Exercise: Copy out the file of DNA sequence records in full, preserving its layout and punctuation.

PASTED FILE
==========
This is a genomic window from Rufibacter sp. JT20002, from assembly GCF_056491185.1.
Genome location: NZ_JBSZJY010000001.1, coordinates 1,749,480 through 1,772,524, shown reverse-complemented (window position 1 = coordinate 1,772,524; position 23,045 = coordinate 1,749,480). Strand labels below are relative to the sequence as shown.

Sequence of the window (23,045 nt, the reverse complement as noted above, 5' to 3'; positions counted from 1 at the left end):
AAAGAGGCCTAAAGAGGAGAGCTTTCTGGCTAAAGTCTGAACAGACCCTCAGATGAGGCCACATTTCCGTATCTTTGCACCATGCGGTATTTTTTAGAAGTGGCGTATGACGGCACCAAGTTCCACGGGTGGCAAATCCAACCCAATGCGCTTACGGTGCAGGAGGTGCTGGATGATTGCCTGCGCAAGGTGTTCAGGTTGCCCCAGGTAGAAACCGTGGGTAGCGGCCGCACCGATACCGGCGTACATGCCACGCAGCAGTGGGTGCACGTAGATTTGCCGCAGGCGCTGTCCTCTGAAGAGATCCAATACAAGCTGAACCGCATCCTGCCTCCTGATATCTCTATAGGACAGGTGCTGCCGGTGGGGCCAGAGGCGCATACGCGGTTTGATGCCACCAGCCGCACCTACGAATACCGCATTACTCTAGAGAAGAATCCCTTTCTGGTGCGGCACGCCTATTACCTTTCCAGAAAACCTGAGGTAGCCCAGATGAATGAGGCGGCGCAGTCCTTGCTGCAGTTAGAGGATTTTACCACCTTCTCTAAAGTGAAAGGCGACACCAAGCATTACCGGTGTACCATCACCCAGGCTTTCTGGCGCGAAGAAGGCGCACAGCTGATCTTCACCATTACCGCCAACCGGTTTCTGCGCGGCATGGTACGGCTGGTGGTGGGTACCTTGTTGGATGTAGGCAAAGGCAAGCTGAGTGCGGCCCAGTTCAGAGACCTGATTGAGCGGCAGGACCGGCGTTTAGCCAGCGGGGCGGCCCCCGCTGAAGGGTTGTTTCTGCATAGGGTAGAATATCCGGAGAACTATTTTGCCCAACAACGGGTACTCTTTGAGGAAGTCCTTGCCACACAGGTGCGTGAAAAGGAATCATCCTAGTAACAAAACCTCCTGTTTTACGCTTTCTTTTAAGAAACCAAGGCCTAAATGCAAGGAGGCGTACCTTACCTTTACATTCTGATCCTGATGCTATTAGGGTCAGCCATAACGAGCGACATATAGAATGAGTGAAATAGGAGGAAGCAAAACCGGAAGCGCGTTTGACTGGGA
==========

This is a genomic window from Rufibacter sp. JT20002, from assembly GCF_056491185.1.
Genome location: NZ_JBSZJY010000001.1, coordinates 1,749,480 through 1,772,524, shown reverse-complemented (window position 1 = coordinate 1,772,524; position 23,045 = coordinate 1,749,480). Strand labels below are relative to the sequence as shown.

Sequence of the window (23,045 nt, the reverse complement as noted above, 5' to 3'; positions counted from 1 at the left end):
AAAGAGGCCTAAAGAGGAGAGCTTTCTGGCTAAAGTCTGAACAGACCCTCAGATGAGGCCACATTTCCGTATCTTTGCACCATGCGGTATTTTTTAGAAGTGGCGTATGACGGCACCAAGTTCCACGGGTGGCAAATCCAACCCAATGCGCTTACGGTGCAGGAGGTGCTGGATGATTGCCTGCGCAAGGTGTTCAGGTTGCCCCAGGTAGAAACCGTGGGTAGCGGCCGCACCGATACCGGCGTACATGCCACGCAGCAGTGGGTGCACGTAGATTTGCCGCAGGCGCTGTCCTCTGAAGAGATCCAATACAAGCTGAACCGCATCCTGCCTCCTGATATCTCTATAGGACAGGTGCTGCCGGTGGGGCCAGAGGCGCATACGCGGTTTGATGCCACCAGCCGCACCTACGAATACCGCATTACTCTAGAGAAGAATCCCTTTCTGGTGCGGCACGCCTATTACCTTTCCAGAAAACCTGAGGTAGCCCAGATGAATGAGGCGGCGCAGTCCTTGCTGCAGTTAGAGGATTTTACCACCTTCTCTAAAGTGAAAGGCGACACCAAGCATTACCGGTGTACCATCACCCAGGCTTTCTGGCGCGAAGAAGGCGCACAGCTGATCTTCACCATTACCGCCAACCGGTTTCTGCGCGGCATGGTACGGCTGGTGGTGGGTACCTTGTTGGATGTAGGCAAAGGCAAGCTGAGTGCGGCCCAGTTCAGAGACCTGATTGAGCGGCAGGACCGGCGTTTAGCCAGCGGGGCGGCCCCCGCTGAAGGGTTGTTTCTGCATAGGGTAGAATATCCGGAGAACTATTTTGCCCAACAACGGGTACTCTTTGAGGAAGTCCTTGCCACACAGGTGCGTGAAAAGGAATCATCCTAGTAACAAAACCTCCTGTTTTACGCTTTCTTTTAAGAAACCAAGGCCTAAATGCAAGGAGGCGTACCTTACCTTTACATTCTGATCCTGATGCTATTAGGGTCAGCCATAACGAGCGACATATAGAATGAGTGAAATAGGAGGAAGCAAAACCGGAAGCGCGTTTGACTGGGA